Summary: Chapter 30

Elaine’s parents have bridge parties, and Elaine takes comfort in seeing that Mr. Banerji also seems bewildered. She assumes that his continued survival means that she, too, will survive. 

All of Toronto prepares for Princess Elizabeth’s upcoming tour. Elaine remembers how Miss Lumley described Princess Elizabeth’s bravery and heroism during the Blitz and looks forward to the visit because she believes it will somehow change her. Elizabeth’s route through the city goes right past Elaine’s house, and she waits outside eagerly in the drizzling rain. However, the car goes by too quickly for Elaine to see Princess Elizabeth. Elaine realizes that she would have had to throw herself in front of the car and stop it if she wanted Princess Elizabeth to somehow notice her and change her life. 

Analysis: Chapters 26–30

In these chapters, Elaine discovers that womanhood, not just girlhood, involves facing constant, no-win judgment. While faking sick, Elaine turns to the women’s magazines as a resource because they theoretically offer proper images of womanhood Elaine can copy, but instead she discovers that women always do things wrong. To her dismay, the magazine images police adult women, enacting the same surveillance she suffers from her friends. For example, Elaine has already experienced surveillance and judgment in the way her friends find a reason to torment her no matter how well she does on her Sunday school exams. Through these magazines, Elaine learns that she will not grow out of imperfection, but it will follow her to adulthood. Worse still, she learns that women relate to each other by judging and policing one another. This realization from childhood explains Elaine’s present-day defensiveness. She doesn’t trust Charna or Andrea because she believes female friendships are inherently antagonistic power struggles. Elaine also applies this assessment of women as untrustworthy to herself when she offers aid to the drunk woman. This suggests she had an as yet unknown ulterior motive for her generosity.

These chapters introduce Elaine’s use of her cat’s eye marble as a coping technique that offers relief, but that relief comes only in the form of numbness. Elaine describes the effect of looking through her cat’s eye as reducing her friends to shapes, like in a painting, which makes Elaine an observer instead of a participant in her own life. As an observer, Elaine doesn’t have to take on as many emotions as a participant. Also, an observer has the power to continue watching something or to look away, whereas a participant can get trapped in the action. By making herself an observer of her own life, Elaine has distance from the events around her, even as they happen to her. For example, Elaine displaces her emotions onto the dead raven that can no longer feel any pain no matter how many times she pokes it. Elaine believes herself to be like the raven, impervious to poking, but the raven is dead and Elaine is not. We can read Elaine’s fascination with the raven as Elaine questioning whether how death differs from her current emotional state. This feeling expands in the suburbs in Elaine’s suicidal thoughts.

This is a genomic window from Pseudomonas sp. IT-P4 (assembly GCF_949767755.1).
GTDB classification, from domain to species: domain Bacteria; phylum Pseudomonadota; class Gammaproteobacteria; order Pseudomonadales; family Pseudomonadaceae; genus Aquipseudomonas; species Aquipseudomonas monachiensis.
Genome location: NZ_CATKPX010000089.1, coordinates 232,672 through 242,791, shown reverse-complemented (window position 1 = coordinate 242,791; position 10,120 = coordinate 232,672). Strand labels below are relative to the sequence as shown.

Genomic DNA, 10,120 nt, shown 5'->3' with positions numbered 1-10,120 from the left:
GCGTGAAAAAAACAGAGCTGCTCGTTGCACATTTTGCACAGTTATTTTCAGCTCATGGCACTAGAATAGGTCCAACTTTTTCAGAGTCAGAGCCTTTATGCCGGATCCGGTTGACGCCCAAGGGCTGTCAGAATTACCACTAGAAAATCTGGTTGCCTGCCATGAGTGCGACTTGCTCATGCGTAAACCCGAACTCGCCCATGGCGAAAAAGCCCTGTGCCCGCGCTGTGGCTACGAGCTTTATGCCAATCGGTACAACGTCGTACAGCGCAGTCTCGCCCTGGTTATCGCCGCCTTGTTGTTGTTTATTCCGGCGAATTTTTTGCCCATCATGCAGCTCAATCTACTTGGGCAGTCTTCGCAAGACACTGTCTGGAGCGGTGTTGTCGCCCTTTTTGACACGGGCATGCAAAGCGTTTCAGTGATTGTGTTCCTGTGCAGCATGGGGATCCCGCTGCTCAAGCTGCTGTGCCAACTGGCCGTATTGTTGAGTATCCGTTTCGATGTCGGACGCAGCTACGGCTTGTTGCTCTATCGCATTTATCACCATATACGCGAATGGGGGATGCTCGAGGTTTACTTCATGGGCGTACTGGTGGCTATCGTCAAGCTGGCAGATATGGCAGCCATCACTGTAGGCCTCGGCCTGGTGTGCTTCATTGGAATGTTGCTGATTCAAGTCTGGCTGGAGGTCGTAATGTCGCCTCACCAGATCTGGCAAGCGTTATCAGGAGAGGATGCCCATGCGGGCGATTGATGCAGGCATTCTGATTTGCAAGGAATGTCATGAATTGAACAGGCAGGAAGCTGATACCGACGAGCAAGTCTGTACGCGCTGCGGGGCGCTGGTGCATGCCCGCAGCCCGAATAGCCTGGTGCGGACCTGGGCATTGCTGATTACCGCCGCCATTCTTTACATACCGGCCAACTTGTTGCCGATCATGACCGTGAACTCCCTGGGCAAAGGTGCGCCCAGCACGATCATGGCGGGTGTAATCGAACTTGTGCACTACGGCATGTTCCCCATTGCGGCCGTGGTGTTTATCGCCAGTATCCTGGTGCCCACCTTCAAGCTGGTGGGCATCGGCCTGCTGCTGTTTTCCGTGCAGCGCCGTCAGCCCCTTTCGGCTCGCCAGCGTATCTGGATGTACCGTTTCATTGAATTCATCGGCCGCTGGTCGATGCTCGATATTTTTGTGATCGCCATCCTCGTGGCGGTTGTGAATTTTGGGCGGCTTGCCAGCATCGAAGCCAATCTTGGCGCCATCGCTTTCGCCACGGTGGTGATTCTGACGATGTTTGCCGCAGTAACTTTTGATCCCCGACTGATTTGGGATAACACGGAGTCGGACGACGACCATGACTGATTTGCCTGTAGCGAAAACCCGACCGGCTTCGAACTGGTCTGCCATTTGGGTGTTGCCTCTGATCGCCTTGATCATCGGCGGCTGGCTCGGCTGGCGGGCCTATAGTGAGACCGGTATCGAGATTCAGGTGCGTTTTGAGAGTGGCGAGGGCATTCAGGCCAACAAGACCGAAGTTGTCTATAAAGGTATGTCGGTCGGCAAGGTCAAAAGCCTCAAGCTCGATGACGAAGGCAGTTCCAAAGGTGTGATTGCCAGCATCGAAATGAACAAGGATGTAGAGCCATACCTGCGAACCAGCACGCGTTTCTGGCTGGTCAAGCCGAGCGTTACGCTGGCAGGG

Elaine has complicated feelings toward her mother because she believes her mother’s unconventional femininity left Elaine vulnerable. Child Elaine cannot recognize her mother as an adult because her mother doesn’t actively model “female” behavior or offer statements of identity like Mrs. Smeath. Present-day Elaine doesn’t even remember her mother’s concern and advice, highlighting how trivial her mother’s sympathy felt. Elaine captures her mother’s powerlessness in Pressure Cooker. The triptych depicts the way Elaine’s mother becomes less herself in suburbia, going from a full rendering to an outline, and she becomes stronger and more herself outdoors. In the way these progressions sit on top of each other, the outlined image of her mother in pants rests directly below the fully rendered skirted version, suggesting that in the indoor world of suburbia, her mother in her true form lacks power. The collage sections in the middle emphasize that Elaine doesn’t understand any middle ground or way to transition between these two extremes. Her mother has left her to cobble together the answer of how to bridge the gap between her individualistic mother and the conformist women around her. 

Elaine’s insistence that her dreams aren’t about Cordelia raises the suspicion that they actually do involve her, at least abstractly. The dream about the nightshade most directly refers to Cordelia. Elaine mistakes nightshade, a poisonous suburban plant, for chokecherries, a wild but safe plant, in the same reversal that caused her to believe Cordelia was a wild kindred spirit instead of a poisonous suburban bully. The chilly marble and the dead raven both evoke the numbness Cordelia has left Elaine with. The clothes dream and the bridge dream both demonstrate Elaine’s growing awareness of the impossibility of ever belonging in suburbia, as Cordelia constantly reminds her that she doesn’t. Elaine’s shame over not being able to stuff her body into too tight clothes represents the ill fit of suburban girlhood. In the bridge dream, Elaine finds herself trapped and literally cut off from general society. This dream introduces the element of time: Elaine only has until the bridge falls to get over to where people wait. Present-day Elaine enacts the fears raised by this dream when she discusses aging because she fears she’s running out of time to reach an unknown level of success or perfection.